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Libraries in St John’s

Contributed by David Brake.

History

Newfoundland made national headlines in April last year when the province proposed to cut $1m from the libraries’ $12m budget (which has not kept pace with inflation since 2011) and in response the library board suggested closing more than half of the smaller libraries across the province (though none in St John’s). Public outrage was such that an independent report was commissioned and public consultations were held. The report revealed that libraries in the province receive 42% less per head than the national average, even though by some measures NL has the country’s lowest levels of literacy. It noted however that more than 80% of library funding across Canada comes from municipalities, while here municipal contributions (across the whole province) are about 8%.


The St. John’s Arts and Culture Centre, home to the A.C. Hunter Public Library.

Province vs municipality

Libraries in Newfoundland and Labrador are a provincial responsibility but the province will be negotiating with the municipalities to change this as part of plans for a comprehensive review of cities’ powers and responsibilities. Municipalities NL says cities are presently not allowed to fund day to day running of libraries, though they do give space in their buildings and support special library programs. Many cities outside of the NE Avalon peninsula will also be facing significant future bills to pay for long-neglected wastewater treatment, and they will be reluctant to take on partial or complete funding responsibility for libraries.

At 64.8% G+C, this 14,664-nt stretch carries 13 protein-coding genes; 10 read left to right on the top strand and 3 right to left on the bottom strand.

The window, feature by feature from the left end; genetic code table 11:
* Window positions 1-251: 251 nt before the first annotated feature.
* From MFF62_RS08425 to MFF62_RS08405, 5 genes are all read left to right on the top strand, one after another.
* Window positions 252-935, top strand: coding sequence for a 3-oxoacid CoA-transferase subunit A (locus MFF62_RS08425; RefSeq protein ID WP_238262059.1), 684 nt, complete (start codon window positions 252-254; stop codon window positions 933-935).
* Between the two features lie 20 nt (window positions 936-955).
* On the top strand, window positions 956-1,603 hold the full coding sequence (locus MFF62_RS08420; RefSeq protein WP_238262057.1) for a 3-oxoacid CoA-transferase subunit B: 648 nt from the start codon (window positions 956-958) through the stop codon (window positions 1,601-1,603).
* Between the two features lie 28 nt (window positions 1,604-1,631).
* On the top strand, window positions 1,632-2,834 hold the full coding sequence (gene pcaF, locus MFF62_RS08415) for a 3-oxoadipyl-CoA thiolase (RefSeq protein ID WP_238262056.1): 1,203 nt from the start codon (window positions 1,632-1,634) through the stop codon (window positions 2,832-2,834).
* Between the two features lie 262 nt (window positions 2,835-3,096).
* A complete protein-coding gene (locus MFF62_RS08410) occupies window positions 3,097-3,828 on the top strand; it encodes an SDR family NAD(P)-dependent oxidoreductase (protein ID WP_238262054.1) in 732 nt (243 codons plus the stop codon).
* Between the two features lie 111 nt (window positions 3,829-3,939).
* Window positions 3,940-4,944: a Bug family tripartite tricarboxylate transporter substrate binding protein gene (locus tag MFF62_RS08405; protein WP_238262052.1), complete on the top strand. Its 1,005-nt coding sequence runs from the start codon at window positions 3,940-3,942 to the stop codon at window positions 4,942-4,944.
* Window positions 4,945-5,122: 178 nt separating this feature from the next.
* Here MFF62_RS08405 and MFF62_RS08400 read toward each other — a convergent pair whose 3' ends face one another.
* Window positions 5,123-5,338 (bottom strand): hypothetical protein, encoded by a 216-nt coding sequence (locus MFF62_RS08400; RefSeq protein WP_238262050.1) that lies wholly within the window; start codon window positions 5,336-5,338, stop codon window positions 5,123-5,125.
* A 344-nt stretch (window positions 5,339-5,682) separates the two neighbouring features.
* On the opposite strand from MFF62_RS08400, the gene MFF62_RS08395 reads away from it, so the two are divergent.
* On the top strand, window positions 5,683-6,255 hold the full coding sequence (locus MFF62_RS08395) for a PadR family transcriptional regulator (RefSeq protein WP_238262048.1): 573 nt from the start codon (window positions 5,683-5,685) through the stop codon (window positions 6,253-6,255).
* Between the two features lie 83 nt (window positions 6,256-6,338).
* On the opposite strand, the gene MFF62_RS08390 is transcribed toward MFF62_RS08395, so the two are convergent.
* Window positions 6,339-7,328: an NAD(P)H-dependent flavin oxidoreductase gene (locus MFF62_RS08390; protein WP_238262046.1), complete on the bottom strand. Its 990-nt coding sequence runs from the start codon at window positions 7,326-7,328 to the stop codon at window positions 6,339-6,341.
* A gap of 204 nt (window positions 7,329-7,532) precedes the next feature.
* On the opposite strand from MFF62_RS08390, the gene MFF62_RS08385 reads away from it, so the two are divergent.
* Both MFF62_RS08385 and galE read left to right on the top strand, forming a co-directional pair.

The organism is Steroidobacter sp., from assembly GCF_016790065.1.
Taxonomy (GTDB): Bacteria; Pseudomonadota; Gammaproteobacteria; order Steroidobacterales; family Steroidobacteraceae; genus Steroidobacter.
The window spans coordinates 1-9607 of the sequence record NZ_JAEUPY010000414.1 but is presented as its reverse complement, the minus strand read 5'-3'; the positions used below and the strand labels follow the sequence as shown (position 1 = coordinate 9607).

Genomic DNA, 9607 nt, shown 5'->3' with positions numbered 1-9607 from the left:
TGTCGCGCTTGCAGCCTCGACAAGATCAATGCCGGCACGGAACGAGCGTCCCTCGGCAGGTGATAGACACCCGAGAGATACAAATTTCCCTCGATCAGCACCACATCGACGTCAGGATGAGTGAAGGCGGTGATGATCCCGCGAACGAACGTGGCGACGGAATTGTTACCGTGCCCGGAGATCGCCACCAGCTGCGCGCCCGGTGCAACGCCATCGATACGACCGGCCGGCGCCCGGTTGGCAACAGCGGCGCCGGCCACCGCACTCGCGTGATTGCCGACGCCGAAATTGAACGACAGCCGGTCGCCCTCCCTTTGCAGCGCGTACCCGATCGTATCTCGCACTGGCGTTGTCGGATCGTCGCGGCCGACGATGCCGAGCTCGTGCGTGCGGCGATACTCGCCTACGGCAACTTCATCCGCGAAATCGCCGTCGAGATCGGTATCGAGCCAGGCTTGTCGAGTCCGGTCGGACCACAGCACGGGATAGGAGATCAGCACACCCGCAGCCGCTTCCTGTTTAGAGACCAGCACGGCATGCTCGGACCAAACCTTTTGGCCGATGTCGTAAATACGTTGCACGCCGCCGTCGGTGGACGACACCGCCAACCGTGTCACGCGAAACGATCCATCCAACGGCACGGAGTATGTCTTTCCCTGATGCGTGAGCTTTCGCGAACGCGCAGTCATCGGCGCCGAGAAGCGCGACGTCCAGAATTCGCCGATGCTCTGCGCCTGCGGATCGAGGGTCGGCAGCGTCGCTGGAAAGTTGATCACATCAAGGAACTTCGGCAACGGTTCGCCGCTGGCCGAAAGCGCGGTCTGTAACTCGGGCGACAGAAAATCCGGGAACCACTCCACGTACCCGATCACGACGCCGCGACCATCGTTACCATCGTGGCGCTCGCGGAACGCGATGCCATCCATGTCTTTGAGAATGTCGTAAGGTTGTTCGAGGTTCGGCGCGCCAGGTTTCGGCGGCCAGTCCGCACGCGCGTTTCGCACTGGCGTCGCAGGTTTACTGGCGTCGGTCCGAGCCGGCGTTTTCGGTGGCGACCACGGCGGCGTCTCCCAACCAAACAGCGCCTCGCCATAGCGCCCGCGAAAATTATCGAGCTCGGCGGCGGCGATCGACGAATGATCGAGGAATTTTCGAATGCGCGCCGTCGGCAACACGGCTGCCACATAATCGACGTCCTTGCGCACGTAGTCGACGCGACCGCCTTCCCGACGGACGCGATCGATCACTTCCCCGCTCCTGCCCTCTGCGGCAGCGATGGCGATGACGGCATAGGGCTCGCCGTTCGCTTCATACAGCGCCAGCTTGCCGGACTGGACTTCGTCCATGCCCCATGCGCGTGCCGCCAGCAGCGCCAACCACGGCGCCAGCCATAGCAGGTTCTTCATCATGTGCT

Nonetheless, the Friends of the St John’s Library and the St John’s library board are calling on the city to do just that. The city already provides occasional ad-hoc funding for library activities but these groups say the city should allocate consistent ‘line item’ funding to the library system in its budget with a view to raising funding for the libraries here to the national average. This would cost St John’s around $1.6m a year (if the province does not itself raise the library budget) – to put this in perspective, the city spent $302m in 2016.


The Athenaeum, an early downtown library lost to the fire of 1892.

A new central library for St John’s?

In 2014 Halifax opened a $57m central library downtown including an auditorium, coffee shop and music studio. Inspired by the success of that building and other new libraries that have been built across the country, a group of citizens has formed to campaign for a library in downtown St John’s as well, and the library board and friends of the library both call for this. Several candidates, including incumbent council members have endorsed the idea in principle. A third of the cost of Halifax’s library was paid by the federal government and 22% by the province – it is not clear who would foot the bill for a central library here.